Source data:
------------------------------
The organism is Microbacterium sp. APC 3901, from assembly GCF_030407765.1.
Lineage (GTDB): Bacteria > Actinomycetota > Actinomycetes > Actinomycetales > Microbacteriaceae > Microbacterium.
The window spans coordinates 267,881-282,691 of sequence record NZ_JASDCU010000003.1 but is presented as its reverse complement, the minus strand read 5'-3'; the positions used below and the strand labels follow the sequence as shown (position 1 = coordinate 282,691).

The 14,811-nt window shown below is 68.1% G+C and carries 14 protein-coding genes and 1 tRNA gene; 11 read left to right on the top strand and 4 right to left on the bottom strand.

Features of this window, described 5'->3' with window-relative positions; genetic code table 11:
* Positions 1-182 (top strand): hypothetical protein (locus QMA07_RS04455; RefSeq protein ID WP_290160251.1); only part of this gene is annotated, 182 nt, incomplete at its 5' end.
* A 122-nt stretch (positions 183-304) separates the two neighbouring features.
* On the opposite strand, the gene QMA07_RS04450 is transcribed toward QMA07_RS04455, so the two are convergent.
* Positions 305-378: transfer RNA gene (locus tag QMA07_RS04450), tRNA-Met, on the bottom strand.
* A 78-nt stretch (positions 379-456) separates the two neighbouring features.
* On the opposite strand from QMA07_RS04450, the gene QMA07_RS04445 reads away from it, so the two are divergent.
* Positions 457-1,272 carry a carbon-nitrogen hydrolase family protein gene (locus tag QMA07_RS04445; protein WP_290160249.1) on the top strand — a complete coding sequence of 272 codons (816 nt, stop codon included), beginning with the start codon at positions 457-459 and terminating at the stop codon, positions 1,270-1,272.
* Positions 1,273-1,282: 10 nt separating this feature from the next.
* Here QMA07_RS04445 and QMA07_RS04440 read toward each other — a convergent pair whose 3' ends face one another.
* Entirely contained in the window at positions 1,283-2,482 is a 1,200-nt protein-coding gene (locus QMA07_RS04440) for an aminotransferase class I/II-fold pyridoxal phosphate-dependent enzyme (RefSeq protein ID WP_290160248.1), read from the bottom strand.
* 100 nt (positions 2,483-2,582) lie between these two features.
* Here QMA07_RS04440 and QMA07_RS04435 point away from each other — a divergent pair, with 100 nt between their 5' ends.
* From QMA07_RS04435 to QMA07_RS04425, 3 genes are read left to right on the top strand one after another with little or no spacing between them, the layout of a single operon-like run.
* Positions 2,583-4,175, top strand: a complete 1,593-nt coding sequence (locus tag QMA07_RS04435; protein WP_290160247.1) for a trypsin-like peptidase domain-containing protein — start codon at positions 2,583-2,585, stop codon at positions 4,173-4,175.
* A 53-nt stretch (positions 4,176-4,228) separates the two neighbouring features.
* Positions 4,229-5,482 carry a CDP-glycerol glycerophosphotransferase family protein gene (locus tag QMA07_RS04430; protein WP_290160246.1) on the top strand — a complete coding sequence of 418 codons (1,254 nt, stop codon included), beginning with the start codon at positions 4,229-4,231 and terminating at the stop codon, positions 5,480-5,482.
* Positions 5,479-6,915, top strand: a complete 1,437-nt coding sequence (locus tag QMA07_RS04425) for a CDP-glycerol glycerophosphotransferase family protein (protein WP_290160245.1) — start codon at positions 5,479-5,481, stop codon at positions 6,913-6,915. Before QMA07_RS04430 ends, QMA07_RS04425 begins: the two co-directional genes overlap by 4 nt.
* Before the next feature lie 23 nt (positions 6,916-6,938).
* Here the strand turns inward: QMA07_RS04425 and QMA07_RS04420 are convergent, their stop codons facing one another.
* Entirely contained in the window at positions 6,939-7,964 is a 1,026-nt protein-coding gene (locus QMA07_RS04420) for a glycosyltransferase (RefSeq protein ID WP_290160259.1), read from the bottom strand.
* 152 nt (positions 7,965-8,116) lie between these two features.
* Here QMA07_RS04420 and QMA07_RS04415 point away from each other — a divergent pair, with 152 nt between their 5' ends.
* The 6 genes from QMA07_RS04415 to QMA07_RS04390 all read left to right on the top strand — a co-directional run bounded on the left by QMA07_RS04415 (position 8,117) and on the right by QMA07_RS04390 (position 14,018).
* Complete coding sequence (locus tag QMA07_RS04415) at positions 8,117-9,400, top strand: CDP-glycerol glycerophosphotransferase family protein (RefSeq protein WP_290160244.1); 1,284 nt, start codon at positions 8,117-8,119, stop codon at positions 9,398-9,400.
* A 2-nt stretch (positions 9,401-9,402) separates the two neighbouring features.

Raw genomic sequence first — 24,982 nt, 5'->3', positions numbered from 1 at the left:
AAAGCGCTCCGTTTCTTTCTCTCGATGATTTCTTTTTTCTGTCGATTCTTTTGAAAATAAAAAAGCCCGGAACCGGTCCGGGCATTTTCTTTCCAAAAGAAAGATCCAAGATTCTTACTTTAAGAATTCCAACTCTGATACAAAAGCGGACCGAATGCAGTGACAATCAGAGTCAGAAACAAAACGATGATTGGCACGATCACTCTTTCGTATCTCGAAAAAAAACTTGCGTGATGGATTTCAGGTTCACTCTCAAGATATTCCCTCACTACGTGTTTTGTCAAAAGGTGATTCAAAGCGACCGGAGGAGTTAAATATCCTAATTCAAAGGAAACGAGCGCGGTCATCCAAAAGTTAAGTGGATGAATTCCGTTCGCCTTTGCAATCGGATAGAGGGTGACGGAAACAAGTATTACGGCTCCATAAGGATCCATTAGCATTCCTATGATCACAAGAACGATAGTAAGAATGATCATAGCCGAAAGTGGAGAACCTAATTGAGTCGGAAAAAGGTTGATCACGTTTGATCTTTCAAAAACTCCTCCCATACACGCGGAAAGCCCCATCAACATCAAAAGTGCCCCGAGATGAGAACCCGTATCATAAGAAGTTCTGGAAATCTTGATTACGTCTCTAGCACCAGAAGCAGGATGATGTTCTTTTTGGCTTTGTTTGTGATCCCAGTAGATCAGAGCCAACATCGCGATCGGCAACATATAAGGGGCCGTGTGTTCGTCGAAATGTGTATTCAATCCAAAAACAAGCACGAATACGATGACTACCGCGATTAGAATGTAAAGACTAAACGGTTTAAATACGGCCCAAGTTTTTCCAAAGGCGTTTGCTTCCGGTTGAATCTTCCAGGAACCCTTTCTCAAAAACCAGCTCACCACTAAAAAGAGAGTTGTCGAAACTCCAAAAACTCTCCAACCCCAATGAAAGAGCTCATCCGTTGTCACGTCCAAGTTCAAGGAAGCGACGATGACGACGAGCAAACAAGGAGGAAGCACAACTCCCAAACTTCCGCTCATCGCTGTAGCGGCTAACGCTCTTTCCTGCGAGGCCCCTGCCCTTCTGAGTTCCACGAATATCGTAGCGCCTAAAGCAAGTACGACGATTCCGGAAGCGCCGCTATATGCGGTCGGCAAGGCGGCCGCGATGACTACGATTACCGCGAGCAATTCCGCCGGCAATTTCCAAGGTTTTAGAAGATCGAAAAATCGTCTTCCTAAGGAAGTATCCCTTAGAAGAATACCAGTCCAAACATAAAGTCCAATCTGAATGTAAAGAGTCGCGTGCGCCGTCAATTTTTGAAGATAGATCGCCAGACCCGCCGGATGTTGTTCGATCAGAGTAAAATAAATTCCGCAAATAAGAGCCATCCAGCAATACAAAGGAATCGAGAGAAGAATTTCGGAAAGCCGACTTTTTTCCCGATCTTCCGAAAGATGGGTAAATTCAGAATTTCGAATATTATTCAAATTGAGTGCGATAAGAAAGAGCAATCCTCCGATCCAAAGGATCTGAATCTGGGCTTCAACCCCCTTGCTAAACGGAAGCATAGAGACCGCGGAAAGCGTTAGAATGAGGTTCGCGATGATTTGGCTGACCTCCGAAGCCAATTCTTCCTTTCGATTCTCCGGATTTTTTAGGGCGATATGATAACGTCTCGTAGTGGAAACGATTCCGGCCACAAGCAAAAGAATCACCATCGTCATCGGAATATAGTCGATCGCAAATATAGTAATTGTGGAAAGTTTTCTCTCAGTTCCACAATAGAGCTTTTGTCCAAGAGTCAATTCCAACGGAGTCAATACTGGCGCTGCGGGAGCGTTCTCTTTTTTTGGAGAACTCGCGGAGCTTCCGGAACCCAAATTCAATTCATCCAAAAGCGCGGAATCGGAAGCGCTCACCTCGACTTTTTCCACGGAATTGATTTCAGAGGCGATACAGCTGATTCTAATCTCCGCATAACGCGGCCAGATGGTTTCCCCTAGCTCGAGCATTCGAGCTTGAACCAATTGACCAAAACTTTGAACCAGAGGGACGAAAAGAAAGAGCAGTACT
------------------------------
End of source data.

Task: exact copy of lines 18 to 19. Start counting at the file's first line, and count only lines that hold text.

* From QMA07_RS04435 to QMA07_RS04425, 3 genes are read left to right on the top strand one after another with little or no spacing between them, the layout of a single operon-like run.
* Positions 2,583-4,175, top strand: a complete 1,593-nt coding sequence (locus tag QMA07_RS04435; protein WP_290160247.1) for a trypsin-like peptidase domain-containing protein — start codon at positions 2,583-2,585, stop codon at positions 4,173-4,175.